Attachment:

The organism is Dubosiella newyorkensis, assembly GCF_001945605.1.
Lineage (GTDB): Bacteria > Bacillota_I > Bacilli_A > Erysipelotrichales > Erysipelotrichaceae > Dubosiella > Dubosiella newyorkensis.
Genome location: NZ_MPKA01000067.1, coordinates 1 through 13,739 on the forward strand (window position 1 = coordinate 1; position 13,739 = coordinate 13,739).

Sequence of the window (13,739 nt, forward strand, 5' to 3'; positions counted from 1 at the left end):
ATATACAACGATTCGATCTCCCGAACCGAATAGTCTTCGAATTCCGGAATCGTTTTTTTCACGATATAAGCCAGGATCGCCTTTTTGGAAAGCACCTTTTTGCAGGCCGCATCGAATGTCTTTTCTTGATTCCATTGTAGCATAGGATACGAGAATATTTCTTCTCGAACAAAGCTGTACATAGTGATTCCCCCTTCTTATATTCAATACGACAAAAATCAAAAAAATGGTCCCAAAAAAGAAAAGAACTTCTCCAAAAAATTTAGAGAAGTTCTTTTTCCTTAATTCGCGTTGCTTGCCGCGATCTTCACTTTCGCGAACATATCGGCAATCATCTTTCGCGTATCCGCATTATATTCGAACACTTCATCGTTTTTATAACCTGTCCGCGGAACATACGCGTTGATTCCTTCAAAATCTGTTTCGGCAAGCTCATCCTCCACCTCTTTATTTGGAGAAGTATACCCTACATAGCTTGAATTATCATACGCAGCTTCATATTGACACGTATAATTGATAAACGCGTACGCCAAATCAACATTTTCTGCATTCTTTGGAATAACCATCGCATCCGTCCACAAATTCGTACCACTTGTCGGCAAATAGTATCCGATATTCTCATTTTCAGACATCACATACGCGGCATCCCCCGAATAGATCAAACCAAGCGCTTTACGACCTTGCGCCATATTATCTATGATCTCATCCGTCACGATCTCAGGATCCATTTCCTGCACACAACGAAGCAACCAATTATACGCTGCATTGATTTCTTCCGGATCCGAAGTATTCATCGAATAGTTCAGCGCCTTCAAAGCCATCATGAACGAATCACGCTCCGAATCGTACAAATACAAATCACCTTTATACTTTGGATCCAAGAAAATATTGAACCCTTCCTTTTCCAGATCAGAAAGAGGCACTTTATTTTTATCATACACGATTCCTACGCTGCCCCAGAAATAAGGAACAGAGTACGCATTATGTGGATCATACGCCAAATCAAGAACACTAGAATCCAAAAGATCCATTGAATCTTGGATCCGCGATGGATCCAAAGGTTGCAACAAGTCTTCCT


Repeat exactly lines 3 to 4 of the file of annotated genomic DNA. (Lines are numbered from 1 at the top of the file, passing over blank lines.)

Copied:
Genome location: NZ_MPKA01000067.1, coordinates 1 through 13,739 on the forward strand (window position 1 = coordinate 1; position 13,739 = coordinate 13,739).

Sequence of the window (13,739 nt, forward strand, 5' to 3'; positions counted from 1 at the left end):